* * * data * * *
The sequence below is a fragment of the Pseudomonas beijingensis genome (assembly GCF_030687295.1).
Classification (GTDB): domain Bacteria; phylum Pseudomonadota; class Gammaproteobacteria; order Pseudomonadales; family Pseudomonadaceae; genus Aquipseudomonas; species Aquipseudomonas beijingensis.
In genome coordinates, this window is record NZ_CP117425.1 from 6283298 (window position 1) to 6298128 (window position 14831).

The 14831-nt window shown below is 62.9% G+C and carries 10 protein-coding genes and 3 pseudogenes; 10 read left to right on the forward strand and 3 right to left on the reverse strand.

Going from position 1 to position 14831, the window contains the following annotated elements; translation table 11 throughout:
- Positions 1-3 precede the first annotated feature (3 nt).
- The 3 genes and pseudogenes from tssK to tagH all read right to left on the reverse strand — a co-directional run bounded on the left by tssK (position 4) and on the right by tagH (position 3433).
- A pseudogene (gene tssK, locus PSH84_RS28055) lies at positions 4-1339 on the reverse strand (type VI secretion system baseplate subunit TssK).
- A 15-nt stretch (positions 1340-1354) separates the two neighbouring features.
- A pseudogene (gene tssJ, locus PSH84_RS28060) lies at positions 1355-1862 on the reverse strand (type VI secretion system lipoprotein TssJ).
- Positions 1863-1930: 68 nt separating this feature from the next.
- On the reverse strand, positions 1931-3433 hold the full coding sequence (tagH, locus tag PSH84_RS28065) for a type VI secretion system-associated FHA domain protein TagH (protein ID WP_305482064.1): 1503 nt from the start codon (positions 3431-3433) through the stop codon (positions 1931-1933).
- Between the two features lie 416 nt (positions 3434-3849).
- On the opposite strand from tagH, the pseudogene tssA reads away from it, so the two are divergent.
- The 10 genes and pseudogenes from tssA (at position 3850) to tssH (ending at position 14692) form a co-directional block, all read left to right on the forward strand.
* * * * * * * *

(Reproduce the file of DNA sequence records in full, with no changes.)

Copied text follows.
The sequence below is a fragment of the Pseudomonas beijingensis genome (assembly GCF_030687295.1).
Classification (GTDB): domain Bacteria; phylum Pseudomonadota; class Gammaproteobacteria; order Pseudomonadales; family Pseudomonadaceae; genus Aquipseudomonas; species Aquipseudomonas beijingensis.
In genome coordinates, this window is record NZ_CP117425.1 from 6283298 (window position 1) to 6298128 (window position 14831).

The 14831-nt window shown below is 62.9% G+C and carries 10 protein-coding genes and 3 pseudogenes; 10 read left to right on the forward strand and 3 right to left on the reverse strand.

Going from position 1 to position 14831, the window contains the following annotated elements; translation table 11 throughout:
- Positions 1-3 precede the first annotated feature (3 nt).
- The 3 genes and pseudogenes from tssK to tagH all read right to left on the reverse strand — a co-directional run bounded on the left by tssK (position 4) and on the right by tagH (position 3433).
- A pseudogene (gene tssK, locus PSH84_RS28055) lies at positions 4-1339 on the reverse strand (type VI secretion system baseplate subunit TssK).
- A 15-nt stretch (positions 1340-1354) separates the two neighbouring features.
- A pseudogene (gene tssJ, locus PSH84_RS28060) lies at positions 1355-1862 on the reverse strand (type VI secretion system lipoprotein TssJ).
- Positions 1863-1930: 68 nt separating this feature from the next.
- On the reverse strand, positions 1931-3433 hold the full coding sequence (tagH, locus tag PSH84_RS28065) for a type VI secretion system-associated FHA domain protein TagH (protein ID WP_305482064.1): 1503 nt from the start codon (positions 3431-3433) through the stop codon (positions 1931-1933).
- Between the two features lie 416 nt (positions 3434-3849).
- On the opposite strand from tagH, the pseudogene tssA reads away from it, so the two are divergent.
- The 10 genes and pseudogenes from tssA (at position 3850) to tssH (ending at position 14692) form a co-directional block, all read left to right on the forward strand.